Oscar odds makers predict South Africa-born actress Charlize Theron will earn an Academy Award nomination January 27, for her powerful portrayal of a serial killer in a stark drama based on real events. Alan Silverman has a look at Monster
Aileen Wuornos had trouble or was in trouble for most of her 46 years: abandoned as a child by her mother, pregnant by age 14 and a truck stop prostitute before she was 20. Her luck and life seemed to change in 1986 when she met a woman at a Daytona, Florida bar.
In the movie she's named Selby. For the next six years their relationship was sometimes loving, sometimes stormy; but it was something Aileen would do anything to preserve . . . and that included committing seven murders.
"I think it's very much a love story. That was the first thing that grabbed me: that it was an unusual love story," says Theron.
An almost unrecognizable Charlize Theron gained weight and abandoned her cover girl beauty to take on a harsh look remarkably similar to the real Aileen Wuornos. Although the character does horrible things, she says it was the romance that helped her find something to identify with.
"I think that when you make a so-called 'serial killer' movie people tend to go 'I can't relate to that. I don't anything about that world. Serial killers? I don't have anybody in my family like that.' It's the things like the betrayal and the need for love and the hope and wanting to be normal and fit in: all of these things that are human qualities that she really struggled with in her life," she explains. "In the propaganda we got through media news coverage of her we never got any of that flip side to the coin about all of these things that were missing in her life. It's just heartbreaking. Those are the things that ripped my heart out about her life."
Christina Ricci co-stars as Selby, who testifies against her former lover when Aileen is arrested for the murders.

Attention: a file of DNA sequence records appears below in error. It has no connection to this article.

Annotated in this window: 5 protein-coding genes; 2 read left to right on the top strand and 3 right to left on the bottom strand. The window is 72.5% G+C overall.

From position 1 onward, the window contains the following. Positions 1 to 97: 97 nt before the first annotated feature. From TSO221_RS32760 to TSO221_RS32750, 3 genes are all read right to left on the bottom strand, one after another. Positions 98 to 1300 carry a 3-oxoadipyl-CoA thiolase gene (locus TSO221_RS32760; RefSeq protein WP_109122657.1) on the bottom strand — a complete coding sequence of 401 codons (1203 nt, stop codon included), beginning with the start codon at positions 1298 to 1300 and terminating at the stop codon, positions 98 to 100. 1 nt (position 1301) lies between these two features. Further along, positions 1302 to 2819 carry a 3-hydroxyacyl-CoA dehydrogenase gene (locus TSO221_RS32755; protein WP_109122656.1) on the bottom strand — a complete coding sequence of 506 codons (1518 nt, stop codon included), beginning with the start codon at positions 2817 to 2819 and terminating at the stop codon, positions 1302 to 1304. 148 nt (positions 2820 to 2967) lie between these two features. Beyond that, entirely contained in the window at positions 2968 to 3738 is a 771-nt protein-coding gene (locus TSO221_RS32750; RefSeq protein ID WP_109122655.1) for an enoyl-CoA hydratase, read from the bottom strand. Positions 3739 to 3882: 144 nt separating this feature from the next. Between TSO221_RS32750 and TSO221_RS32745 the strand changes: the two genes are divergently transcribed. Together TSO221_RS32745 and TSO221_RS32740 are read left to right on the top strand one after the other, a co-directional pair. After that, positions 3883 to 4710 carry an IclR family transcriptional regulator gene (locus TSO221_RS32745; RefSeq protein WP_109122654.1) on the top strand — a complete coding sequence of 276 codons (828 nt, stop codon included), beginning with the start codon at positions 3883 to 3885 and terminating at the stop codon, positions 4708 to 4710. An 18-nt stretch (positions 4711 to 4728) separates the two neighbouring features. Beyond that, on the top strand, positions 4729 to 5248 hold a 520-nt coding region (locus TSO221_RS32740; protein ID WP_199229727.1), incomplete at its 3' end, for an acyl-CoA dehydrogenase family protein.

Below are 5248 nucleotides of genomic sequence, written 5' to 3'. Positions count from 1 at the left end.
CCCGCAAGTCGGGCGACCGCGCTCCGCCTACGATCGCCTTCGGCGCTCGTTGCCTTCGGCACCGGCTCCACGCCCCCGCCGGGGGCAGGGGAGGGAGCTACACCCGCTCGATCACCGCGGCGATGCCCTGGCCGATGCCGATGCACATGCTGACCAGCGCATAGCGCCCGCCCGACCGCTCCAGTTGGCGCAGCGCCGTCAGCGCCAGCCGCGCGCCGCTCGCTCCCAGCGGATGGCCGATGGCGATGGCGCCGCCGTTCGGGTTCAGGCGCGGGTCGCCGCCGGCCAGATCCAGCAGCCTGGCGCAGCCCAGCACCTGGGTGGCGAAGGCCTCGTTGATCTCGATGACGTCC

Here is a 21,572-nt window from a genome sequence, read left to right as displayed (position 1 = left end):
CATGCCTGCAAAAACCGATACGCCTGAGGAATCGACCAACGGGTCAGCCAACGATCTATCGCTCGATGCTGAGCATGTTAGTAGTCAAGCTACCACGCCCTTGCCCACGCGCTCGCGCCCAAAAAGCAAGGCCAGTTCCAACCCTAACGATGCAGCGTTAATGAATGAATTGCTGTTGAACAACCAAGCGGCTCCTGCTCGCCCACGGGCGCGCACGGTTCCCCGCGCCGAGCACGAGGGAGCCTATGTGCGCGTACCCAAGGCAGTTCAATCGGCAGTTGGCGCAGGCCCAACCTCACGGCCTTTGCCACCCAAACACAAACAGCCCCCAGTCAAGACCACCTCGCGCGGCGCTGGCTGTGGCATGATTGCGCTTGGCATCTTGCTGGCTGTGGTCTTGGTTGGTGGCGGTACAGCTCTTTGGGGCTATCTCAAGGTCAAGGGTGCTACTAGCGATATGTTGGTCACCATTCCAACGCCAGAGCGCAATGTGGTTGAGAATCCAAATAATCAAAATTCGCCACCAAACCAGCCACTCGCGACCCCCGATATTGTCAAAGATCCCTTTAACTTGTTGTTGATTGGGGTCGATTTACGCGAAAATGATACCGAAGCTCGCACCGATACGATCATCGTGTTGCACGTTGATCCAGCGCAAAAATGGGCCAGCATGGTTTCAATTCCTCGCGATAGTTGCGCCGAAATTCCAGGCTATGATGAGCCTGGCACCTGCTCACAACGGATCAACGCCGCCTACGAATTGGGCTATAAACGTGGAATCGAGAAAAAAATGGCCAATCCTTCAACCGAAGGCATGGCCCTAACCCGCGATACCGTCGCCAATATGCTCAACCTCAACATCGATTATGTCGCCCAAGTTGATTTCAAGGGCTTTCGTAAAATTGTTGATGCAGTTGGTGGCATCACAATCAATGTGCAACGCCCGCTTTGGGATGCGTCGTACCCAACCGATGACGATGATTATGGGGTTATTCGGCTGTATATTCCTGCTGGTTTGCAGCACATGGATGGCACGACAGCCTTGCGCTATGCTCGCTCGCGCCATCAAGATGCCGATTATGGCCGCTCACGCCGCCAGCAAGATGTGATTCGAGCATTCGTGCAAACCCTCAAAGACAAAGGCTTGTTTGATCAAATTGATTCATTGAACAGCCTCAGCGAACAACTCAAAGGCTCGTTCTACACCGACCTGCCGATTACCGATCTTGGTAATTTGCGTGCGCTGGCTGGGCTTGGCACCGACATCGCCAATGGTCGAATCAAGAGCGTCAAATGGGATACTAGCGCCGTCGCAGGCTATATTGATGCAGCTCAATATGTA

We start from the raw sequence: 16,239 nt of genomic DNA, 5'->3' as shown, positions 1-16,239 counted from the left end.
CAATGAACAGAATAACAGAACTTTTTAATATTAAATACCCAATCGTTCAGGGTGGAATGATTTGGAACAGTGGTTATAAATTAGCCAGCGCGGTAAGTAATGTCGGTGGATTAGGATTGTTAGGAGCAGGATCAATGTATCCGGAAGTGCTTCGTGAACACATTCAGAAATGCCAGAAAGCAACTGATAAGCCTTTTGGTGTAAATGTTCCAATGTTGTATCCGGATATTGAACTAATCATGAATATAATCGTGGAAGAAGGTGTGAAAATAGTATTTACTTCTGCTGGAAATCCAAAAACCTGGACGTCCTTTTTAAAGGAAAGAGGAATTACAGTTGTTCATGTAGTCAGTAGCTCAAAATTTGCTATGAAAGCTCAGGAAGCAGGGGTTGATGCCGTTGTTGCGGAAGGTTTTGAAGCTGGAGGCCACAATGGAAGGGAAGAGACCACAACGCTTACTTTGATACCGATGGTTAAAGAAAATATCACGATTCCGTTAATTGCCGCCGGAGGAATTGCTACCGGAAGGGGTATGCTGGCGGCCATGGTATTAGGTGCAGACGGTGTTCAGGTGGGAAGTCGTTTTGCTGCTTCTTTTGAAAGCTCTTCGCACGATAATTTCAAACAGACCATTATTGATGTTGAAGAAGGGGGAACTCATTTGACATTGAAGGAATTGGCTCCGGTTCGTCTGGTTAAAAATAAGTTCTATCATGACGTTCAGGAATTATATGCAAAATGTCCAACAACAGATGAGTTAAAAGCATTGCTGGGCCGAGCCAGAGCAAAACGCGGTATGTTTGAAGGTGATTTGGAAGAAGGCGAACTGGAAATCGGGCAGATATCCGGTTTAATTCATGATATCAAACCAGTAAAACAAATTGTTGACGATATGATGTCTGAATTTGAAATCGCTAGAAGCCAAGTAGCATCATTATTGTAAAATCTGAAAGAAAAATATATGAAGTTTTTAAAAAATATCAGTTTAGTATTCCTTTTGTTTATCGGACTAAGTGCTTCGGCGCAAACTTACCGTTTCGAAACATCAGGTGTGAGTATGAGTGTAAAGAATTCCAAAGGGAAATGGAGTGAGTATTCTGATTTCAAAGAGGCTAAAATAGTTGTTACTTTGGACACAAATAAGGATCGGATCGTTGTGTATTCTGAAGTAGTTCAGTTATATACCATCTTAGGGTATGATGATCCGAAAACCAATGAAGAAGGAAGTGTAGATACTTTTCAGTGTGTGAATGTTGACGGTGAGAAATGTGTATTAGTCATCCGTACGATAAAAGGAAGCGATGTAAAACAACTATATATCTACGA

"What I see in the character is she comes from a world that is very repressive and does not tolerate who she is; and Aileen is a chance to live her life the way she wants to live her life and she'll do anything to maintain this freedom," she says. "That's where you have to wonder how much she had to do with the crimes."
Monster is written and directed by Patty Jenkins, who corresponded with and earned the trust of the real Aileen Wuornos during her final years on Florida's death row. However, first-time filmmaker Jenkins insists the facts kept her from making the movie overly sympathetic to the convicted killer.
"Any sympathy we would have won for her without acknowledging the absolute truth would have been an empty victory," she explains. "I think the bar to try to rise to is to be able to tell a moving story that touches people without having an agenda that you're forcing upon the story. So I actually went out of my way not to make it a death penalty movie or a lesbian movie or an advocacy movie, but to tell this story with as much shading and dimension as I could."
It is that human complexity which leads Theron to believe it is wrong to dismiss Wuornos as crazy or a psychopath.
"Aileen did terrible things, horrendous things: those are the facts about her life. Those are things we really know; but, on the other hand, we don't quite know because she is not around any more and the victims are not around anymore," says Theron. "Nobody will really ever know what happened, but she had always been portrayed one-sided as a 'Monster' so for us to make a movie just about the sympathetic or empathetic side of this character would have been the exact same mistake that people were doing already with her. The scale always had to be evened out. I felt that through all of the bad things she had done, her life is not as black and white as people tend to want to make it. There are a lot of grey areas and through those you find the empathy for her."
Aileen Wuornos was executed in a Florida prison in October 2002. Monster was filmed in many of the same locations where the real events occurred.